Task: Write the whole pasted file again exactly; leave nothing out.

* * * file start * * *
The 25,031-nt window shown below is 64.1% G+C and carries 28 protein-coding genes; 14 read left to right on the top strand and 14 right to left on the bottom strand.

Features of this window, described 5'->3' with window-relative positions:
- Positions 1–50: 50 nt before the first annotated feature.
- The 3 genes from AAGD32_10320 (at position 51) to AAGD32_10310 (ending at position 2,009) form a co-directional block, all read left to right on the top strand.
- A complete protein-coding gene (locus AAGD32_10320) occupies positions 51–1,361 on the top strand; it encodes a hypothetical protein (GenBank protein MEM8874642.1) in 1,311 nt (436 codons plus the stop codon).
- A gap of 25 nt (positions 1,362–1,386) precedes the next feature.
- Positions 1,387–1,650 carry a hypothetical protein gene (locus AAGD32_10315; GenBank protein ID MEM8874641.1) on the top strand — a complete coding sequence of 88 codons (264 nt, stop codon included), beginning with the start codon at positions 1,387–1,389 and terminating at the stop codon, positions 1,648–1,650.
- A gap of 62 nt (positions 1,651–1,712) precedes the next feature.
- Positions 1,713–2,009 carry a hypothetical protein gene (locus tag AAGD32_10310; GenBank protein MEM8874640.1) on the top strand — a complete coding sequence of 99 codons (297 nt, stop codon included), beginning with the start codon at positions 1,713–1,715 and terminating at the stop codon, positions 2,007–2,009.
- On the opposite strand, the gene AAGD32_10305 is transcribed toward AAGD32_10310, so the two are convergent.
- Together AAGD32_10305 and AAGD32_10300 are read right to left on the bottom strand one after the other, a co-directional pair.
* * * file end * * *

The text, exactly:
The 25,031-nt window shown below is 64.1% G+C and carries 28 protein-coding genes; 14 read left to right on the top strand and 14 right to left on the bottom strand.

Features of this window, described 5'->3' with window-relative positions:
- Positions 1–50: 50 nt before the first annotated feature.
- The 3 genes from AAGD32_10320 (at position 51) to AAGD32_10310 (ending at position 2,009) form a co-directional block, all read left to right on the top strand.
- A complete protein-coding gene (locus AAGD32_10320) occupies positions 51–1,361 on the top strand; it encodes a hypothetical protein (GenBank protein MEM8874642.1) in 1,311 nt (436 codons plus the stop codon).
- A gap of 25 nt (positions 1,362–1,386) precedes the next feature.
- Positions 1,387–1,650 carry a hypothetical protein gene (locus AAGD32_10315; GenBank protein ID MEM8874641.1) on the top strand — a complete coding sequence of 88 codons (264 nt, stop codon included), beginning with the start codon at positions 1,387–1,389 and terminating at the stop codon, positions 1,648–1,650.
- A gap of 62 nt (positions 1,651–1,712) precedes the next feature.
- Positions 1,713–2,009 carry a hypothetical protein gene (locus tag AAGD32_10310; GenBank protein MEM8874640.1) on the top strand — a complete coding sequence of 99 codons (297 nt, stop codon included), beginning with the start codon at positions 1,713–1,715 and terminating at the stop codon, positions 2,007–2,009.
- On the opposite strand, the gene AAGD32_10305 is transcribed toward AAGD32_10310, so the two are convergent.
- Together AAGD32_10305 and AAGD32_10300 are read right to left on the bottom strand one after the other, a co-directional pair.